October 25, 2021 at 7:41 p.m.

Not looking back

Flock transitioned to organic improved soil health
Phil Flock (left) is teaching his son, Noah, the ins and outs of organic dairying so that Noah can continue when Phil is ready to retire.  PHOTO BY ABBY WIEDMEYER
Phil Flock (left) is teaching his son, Noah, the ins and outs of organic dairying so that Noah can continue when Phil is ready to retire. PHOTO BY ABBY WIEDMEYER

CASHTON, Wis. – Phil Flock’s farm has been in the family for about 135 years. Flock bought the farm from his parents in 1993 and was certified organic in 2002.
Flock was born and raised on the farm. As the only boy in his family that wanted to farm, he had to wait for the right time. When he was old enough to take over, there were still five kids at home, so he got a job in construction for a couple years, always knowing he would return.
In the meantime, Phil and Sue were married and living on Sue’s family farm. Sue’s family had sold their cows and left to travel the world in the “Disney on Ice” show. Phil and Sue lived on the farm and took care of the Guernsey heifers that were left.
When the Guernseys started freshening, Flock’s in-laws told them to sell the animals. Buyers were hard to find, and instead of under-selling the heifers, Phil and Sue opted to milk them.
“I wanted to farm, and we had the barn sitting there,” Flock said.
Flock still owned seven cows at his home farm and had around 20 Guernsey heifers to freshen. They built the herd up and moved back to the home farm when they bought it from his parents in 1993. They farmed conventionally in the beginning.
“We were on official test and pushing cows to the max, just trying to survive,” Flock said.
Flock started to think about organic farming when his neighbor was researching it and attending regular meetings on the topic. He also recalled an experience from his childhood.
“One memory that sticks in my head was when I was between 12 and 15 years old. My Dad had around 30 acres of corn that he had the neighbor come spray for him. The neighbor sprayed one day, and it rained that whole night,” Flock said. “The next day, I went into that field and there were nightcrawlers all over on the ground, dead. That made me wonder if the spray is killing them, what’s it doing to the ground?”
Flock started to transition the ground to organic at first. By the late 1990s, he was not spraying the fields anymore.
“I could have been organic quicker, but I was afraid to go organic with the cows. I didn’t know if I could do it without the mastitis treatments and the hormones to get the cows to come into heat,” Flock said.
Flock’s herd became certified in 2002.
“The day we went organic, we milked cows for $9 per hundredweight in the morning and $19.34 per hundredweight that night,” Flock said. “We’ve never had anything lower than that since.”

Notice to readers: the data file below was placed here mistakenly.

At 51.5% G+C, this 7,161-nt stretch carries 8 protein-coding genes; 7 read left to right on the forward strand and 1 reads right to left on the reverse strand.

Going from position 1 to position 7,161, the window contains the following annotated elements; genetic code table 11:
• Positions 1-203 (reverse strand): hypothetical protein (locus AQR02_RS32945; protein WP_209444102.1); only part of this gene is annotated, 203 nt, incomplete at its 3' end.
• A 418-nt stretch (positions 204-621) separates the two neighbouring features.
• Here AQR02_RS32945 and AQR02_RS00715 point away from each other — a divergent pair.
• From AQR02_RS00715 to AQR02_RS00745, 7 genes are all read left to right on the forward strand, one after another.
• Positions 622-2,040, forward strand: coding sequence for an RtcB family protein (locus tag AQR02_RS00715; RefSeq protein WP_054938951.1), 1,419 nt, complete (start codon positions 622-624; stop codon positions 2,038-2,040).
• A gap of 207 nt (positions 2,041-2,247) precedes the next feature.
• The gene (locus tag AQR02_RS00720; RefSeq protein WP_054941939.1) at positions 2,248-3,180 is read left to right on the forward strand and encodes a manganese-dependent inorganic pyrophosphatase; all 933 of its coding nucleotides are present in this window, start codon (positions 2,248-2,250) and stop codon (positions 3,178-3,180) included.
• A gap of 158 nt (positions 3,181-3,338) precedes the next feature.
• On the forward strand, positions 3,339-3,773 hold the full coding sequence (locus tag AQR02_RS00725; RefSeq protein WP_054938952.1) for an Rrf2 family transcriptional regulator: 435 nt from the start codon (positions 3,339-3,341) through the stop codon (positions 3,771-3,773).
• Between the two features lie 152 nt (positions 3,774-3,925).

Flock said the cows transitioned easier than he had originally feared. A lot of cow management was learned by trial and error, and many things he learned through meetings with other organic producers. He has learned that what works for some guys does not always work for others.
On the rare occurrence that a cow gets mastitis, Flock treats them for three days with Aspire and garlic. The milk goes in the tank all three days, and the mastitis is gone after the treatment.
If a cow goes off feed, Flock uses a drench that consists of probiotics, aloe, garlic and a ruminator capsule. When a cow does not clean after calving, Flock uses aloe.
One management practice not available to organic producers is the option to short-cycle a cow. Flock uses a product called Nature’s Cycle which will cause cows to show a stronger heat, naturally.
The Flocks do all of their own vet work with the exception of pregnancy checks. The vet comes out every two to three months for herd health.
The herd averages 65 pound per cow per day. Flock only started feeding protein to the cows two years ago. The benefit Flock sees is the cows holding a higher lactation for a longer period of time. The cows are fed TMR and top-dressed with protein mix.
Flock crops over 90 fields; the biggest one is 10 acres. When a field is put into corn, it will never stay in corn more than two years. He believes the ground has better soil health when it is rotated out of corn after two years.
This was proven true when his dad was still farming and had a rented, conventional field of corn that had been in corn for as long as his 70-year-old dad could remember. Flock remembers plowing that field and turning up shreds that had been plowed down the previous year that were not decayed.
“There was no soil life left in the field,” Flock said. “I would plow all day long and never see a nightcrawler or an angle worm or nothing.”
Despite his dad’s doubts, Flock planted hay on that corn ground. It grew hay right away, but the next time it was put into corn about five years later, the corn was astronomically higher than it had ever been before.
To battle weed control, Flock moldboard plows to start with a clean field. Then he discs, culti-mulches and plants.
“Timing is everything. We don’t plant corn until May 20,” Flock said. “The ground has to warm up otherwise the weeds have it before we do.”
About seven days after they plant, they rotary hoe. Then, the Flocks cultivate as soon as they have four leaves. He cultivates again when it’s about knee high with wide blades ,and as fast as he can go.
Flock’s family has been a supportive workforce throughout his entire career. His wife raises the calves and helps with most other chores while also working as a teacher off the farm. Their son, Noah, is one of two boys, and has opted to stay home and farm. Eventually, Noah plans to take over from Phil and Sue, and plans to stay organic.


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